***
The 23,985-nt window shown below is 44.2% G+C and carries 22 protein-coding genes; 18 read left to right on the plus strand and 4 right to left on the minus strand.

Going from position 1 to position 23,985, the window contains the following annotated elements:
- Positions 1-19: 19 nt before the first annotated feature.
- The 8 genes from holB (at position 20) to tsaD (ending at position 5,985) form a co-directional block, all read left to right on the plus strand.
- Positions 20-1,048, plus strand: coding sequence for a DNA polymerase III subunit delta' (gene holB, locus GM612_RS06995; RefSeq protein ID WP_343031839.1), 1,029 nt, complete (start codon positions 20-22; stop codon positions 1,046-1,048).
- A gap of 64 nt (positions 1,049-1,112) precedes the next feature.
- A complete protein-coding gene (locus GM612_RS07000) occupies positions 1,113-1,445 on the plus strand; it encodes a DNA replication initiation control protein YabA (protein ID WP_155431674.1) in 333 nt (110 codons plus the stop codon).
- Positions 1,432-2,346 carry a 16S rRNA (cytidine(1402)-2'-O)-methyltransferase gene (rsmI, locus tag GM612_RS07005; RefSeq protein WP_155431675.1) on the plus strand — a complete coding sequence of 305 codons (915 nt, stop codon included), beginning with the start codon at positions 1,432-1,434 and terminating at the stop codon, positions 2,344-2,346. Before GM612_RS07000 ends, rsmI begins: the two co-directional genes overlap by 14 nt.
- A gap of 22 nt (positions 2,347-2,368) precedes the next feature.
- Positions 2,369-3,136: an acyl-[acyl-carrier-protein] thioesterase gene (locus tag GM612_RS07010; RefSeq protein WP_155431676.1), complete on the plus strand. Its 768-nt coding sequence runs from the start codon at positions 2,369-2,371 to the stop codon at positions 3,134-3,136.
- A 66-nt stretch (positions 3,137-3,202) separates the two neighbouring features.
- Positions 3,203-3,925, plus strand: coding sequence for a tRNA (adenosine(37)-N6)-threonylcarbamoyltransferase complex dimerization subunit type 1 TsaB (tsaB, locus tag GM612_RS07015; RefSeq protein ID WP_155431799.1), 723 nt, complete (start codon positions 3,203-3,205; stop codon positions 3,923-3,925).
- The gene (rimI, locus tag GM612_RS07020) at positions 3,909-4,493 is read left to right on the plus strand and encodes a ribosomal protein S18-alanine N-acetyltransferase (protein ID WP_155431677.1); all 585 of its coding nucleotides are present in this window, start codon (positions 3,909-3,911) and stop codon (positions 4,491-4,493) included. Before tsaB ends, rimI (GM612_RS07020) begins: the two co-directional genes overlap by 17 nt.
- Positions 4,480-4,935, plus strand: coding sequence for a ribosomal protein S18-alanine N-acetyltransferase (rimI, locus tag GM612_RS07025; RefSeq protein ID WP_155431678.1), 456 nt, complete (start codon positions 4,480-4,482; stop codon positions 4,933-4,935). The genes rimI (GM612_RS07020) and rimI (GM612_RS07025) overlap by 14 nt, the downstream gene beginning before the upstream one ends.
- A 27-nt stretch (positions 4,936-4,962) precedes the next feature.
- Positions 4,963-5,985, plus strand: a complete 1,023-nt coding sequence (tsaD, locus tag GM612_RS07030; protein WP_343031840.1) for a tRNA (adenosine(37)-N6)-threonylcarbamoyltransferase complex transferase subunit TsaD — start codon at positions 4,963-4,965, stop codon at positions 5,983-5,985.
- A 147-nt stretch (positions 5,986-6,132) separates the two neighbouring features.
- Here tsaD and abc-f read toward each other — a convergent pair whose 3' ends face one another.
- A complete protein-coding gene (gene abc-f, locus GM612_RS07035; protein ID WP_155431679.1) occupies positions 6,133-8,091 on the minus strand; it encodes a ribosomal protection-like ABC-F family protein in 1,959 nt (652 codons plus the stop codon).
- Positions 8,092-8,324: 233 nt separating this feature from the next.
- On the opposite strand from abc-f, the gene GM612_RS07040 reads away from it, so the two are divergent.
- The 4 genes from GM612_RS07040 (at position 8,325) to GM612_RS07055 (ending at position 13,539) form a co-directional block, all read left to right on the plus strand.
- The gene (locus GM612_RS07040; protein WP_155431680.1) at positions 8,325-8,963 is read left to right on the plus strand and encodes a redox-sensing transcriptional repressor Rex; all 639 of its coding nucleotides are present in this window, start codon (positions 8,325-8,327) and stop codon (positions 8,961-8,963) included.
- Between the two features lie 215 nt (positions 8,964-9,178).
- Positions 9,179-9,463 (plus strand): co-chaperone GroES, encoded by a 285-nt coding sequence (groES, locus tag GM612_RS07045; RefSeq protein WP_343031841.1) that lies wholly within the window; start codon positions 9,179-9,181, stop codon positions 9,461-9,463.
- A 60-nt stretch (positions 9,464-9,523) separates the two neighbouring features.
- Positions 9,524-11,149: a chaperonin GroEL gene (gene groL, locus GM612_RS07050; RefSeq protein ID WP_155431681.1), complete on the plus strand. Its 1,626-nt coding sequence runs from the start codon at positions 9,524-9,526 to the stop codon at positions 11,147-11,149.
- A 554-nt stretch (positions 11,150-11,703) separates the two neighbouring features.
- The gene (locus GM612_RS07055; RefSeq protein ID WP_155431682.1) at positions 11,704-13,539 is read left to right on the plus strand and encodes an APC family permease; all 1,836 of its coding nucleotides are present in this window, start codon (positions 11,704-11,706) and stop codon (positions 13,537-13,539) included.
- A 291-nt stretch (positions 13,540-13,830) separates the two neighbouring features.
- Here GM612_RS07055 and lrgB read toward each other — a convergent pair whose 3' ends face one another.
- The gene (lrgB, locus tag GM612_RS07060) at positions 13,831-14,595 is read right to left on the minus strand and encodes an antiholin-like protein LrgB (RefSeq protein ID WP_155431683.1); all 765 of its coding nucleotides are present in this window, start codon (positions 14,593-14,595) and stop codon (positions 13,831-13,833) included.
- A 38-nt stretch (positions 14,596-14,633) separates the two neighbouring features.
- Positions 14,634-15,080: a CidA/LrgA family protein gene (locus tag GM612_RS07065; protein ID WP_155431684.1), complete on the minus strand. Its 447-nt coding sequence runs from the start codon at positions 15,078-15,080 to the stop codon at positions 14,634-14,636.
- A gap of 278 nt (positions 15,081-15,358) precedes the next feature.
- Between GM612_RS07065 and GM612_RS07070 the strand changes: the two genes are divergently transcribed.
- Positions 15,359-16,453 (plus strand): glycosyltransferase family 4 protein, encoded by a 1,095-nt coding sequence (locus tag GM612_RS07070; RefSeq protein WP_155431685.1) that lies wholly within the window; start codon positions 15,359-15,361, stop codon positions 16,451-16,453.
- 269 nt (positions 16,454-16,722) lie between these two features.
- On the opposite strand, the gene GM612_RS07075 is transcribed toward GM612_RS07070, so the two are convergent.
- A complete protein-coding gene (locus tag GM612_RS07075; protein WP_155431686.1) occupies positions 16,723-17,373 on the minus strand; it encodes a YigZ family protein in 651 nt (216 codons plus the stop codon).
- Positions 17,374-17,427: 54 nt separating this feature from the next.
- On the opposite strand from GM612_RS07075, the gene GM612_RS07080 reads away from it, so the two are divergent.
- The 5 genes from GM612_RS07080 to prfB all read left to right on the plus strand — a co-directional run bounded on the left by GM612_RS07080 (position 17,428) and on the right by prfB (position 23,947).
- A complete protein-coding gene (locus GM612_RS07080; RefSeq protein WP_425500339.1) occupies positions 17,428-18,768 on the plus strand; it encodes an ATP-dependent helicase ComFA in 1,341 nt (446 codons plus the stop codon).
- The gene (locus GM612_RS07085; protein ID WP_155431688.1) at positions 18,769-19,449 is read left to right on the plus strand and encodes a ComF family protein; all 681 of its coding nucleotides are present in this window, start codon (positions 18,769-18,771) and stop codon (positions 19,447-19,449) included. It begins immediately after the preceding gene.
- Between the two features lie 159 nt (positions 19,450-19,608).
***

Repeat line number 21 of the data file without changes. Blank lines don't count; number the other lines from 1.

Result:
- On the opposite strand from abc-f, the gene GM612_RS07040 reads away from it, so the two are divergent.